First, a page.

3. Kasckow J, Felmet K, Appelt C, Thompson R, Rotondi A, Haas G. Telepsychiatry in the assessment and treatment of schizophrenia. Clinical schizophrenia & related psychoses. 2014 Apr 1; 8(1):21-27A.
  4. Kasckow J, Zickmund S, Rotondi A, Mrkva A, Gurklis J, Chinman M, Fox L, Loganathan M, Hanusa B, Haas G. Development of telehealth dialogues for monitoring suicidal patients with schizophrenia: consumer feedback. Community mental health journal. 2014 Apr 1; 50(3):339-42.
  5. Rotondi AJ, Spring M, Grady J, Simpson R, Luther J, Abebe KZ, Hanusa BH, Haas GL. Use of a fractional factorial experiment to assess the e-healthcare application design needs of persons with dual diagnosis. Journal of Dual Diagnosis. 2012 Nov 8; 8(4):277-282.
Conference Presentations

  1. Kasckow J, Rotondi A, Hanusa B, Zickmund S, Chinman M, Gao S, Haas G. Monitoring suicidal Veterans with schizophrenia using telehealth. Presented at: American Psychiatric Association Institute on Psychiatric Services Annual Conference; 2014 Nov 1; San Francisco, CA.
  2. Kasckow JW, Rotondi AJ, Hanusa BH, Fox L, Zickmund SL, Chinman MJ, Gao S, Haas GL. Telehealth monitoring in suicidal Veterans with schizophrenia. Poster session presented at: American Psychiatric Association Annual Meeting; 2014 May 5; New York, NY.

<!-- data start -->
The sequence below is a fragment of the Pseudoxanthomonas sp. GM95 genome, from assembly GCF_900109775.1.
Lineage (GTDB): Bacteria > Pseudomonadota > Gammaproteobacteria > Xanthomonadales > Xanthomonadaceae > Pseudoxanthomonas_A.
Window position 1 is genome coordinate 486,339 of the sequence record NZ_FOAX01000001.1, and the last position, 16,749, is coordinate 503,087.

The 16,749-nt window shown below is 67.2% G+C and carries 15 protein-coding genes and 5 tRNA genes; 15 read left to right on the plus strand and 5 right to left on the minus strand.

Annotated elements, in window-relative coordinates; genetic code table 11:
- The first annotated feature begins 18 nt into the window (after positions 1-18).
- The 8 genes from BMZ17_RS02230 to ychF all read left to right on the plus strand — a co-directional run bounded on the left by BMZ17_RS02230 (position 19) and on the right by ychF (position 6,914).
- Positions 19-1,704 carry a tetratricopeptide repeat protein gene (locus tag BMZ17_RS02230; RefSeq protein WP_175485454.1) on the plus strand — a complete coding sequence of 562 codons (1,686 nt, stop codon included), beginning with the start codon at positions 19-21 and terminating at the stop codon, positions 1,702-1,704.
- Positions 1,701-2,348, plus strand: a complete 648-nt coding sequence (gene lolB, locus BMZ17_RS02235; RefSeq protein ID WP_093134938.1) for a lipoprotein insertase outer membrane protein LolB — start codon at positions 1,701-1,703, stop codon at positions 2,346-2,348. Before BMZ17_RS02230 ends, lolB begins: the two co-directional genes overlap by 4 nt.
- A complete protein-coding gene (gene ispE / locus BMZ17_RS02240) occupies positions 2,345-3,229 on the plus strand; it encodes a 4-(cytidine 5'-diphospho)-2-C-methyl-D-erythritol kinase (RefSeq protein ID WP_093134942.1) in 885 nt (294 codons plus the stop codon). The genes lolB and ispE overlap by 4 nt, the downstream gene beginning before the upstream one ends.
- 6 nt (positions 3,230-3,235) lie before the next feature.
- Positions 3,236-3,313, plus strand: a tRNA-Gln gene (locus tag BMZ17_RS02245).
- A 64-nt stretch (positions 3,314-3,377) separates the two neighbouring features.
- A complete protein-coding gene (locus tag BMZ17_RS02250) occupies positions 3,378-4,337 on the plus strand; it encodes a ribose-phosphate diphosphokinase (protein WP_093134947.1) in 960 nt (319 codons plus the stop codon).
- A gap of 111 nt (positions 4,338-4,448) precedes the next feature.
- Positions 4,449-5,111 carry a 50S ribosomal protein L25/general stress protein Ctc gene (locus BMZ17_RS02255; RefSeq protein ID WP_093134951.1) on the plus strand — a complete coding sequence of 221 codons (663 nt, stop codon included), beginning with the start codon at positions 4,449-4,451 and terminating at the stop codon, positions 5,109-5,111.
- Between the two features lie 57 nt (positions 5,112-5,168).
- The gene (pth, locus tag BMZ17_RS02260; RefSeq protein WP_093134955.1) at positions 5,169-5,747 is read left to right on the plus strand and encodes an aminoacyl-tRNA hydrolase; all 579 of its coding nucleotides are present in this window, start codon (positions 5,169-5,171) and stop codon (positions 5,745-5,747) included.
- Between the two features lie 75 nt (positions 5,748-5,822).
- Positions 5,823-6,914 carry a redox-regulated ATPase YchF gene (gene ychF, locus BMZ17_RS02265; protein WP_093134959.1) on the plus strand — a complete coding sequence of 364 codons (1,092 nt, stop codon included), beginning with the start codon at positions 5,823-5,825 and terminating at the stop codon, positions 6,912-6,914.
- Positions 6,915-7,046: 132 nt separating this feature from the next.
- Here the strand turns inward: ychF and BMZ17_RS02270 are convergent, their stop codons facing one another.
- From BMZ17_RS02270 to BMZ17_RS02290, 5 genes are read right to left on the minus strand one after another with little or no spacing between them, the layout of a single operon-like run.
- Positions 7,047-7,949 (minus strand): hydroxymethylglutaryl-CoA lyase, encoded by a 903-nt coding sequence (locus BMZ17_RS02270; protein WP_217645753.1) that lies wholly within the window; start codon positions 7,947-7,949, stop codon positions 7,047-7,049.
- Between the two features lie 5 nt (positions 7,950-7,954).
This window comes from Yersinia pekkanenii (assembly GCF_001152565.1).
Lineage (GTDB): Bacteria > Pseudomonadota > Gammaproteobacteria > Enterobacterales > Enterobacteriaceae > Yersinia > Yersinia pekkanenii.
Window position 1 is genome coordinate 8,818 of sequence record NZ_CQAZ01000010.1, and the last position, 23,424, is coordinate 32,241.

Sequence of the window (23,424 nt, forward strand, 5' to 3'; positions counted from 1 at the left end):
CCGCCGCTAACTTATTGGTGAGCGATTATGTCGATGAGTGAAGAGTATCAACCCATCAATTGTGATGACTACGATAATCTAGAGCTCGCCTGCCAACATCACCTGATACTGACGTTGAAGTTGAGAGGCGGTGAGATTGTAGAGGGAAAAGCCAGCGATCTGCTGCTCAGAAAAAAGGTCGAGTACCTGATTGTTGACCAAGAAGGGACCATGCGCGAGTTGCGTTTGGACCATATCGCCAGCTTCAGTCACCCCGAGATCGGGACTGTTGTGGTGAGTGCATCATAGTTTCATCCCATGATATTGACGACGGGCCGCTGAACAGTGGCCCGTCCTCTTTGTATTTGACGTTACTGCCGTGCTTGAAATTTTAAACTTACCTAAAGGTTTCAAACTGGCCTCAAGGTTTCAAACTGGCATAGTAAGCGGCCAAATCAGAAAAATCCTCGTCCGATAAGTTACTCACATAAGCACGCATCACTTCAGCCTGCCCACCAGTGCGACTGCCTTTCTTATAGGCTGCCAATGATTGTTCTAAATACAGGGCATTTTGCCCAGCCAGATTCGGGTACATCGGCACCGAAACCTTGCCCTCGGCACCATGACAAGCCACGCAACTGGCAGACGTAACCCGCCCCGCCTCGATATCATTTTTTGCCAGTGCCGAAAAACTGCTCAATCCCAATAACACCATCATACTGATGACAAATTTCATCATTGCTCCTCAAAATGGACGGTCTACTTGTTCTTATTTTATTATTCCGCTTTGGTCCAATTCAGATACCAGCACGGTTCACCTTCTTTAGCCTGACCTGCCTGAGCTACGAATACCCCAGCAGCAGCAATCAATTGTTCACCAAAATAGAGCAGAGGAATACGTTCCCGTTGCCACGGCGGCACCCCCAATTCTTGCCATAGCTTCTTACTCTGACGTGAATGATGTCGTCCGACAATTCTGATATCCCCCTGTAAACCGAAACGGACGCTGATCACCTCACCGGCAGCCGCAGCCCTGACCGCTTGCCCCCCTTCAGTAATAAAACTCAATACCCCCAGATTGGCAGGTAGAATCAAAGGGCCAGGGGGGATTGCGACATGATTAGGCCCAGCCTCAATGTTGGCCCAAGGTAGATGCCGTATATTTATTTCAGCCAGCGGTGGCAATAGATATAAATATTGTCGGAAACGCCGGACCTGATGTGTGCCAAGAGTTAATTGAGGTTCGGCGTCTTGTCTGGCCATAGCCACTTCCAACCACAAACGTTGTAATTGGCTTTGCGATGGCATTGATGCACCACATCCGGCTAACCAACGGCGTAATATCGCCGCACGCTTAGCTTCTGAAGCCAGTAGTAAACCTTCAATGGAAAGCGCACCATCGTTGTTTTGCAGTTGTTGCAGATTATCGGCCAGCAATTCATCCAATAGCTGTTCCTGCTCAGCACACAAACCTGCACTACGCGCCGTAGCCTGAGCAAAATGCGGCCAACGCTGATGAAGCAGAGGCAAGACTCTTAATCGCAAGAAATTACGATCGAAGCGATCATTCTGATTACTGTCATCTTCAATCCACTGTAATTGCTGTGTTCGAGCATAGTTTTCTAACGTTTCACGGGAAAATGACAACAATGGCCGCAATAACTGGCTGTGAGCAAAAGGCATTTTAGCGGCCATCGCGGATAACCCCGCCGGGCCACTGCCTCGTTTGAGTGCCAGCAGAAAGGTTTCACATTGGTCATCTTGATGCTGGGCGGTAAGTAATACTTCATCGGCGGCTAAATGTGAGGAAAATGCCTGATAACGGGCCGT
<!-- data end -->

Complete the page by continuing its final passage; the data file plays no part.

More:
3. Kasckow JW, Zickmund SL, Walch A, Rotondi AJ, Chinman MJ, Fox L, Haas GL. Optimizing scripted dialogues for an e-health intervention for middle aged and older suicidal Veterans with schizophrenia. Paper presented at: American Association for Geriatric Psychiatry Annual Meeting; 2014 Mar 16; Orlando, FL.
  4. Kasckow JW, Zickmund SL, Walch A, Rotondi AJ, Chinman MJ, Fox L, Haas GL. Optimizing scripted dialogues for an e-health intervention for suicidal Veterans with major depression or schizophrenia: a ‘user design’ approach. Poster session presented at: American Psychiatric Association Institute on Psychiatric Services Annual Conference; 2013 Oct 11; Philadelphia, PA.
  5. Kasckow JW, Haas GL, Cornelius J, Luther J. Telehealth monitoring of suicidal ideation in patients with schizophrenia. Poster session presented at: International Congress on Schizophrenia Research; 2013 Apr 23; Orlando, FL.
  6. Kasckow JW, Luther J, Fox L, Loganathan M, Haas GL. Telehealth monitoring of older patients with schizophrenia at risk for suicide. Presented at: American Association for Geriatric Psychiatry Annual Meeting; 2013 Mar 15; Los Angeles, CA.
  7. Kasckow J, Mrkva A, Rotondi A, Chinman M, Fox L, Loganathan M, Haas G, Zickmund S. Optimizing scripted dialogues for an e-health intervention for suicidal Veterans with schizophrenia: a “user design” approach using qualitative methods. Poster session presented at: VA / Department of Defense Suicide Prevention Annual Conference; 2012 Jun 20; Washington, DC.

DRA: Mental, Cognitive and Behavioral Disorders
DRE: Treatment - Observational
Keywords: Schizophrenia, Social Support, Telemedicine/Telehealth, Behavioral Therapy
MeSH Terms: none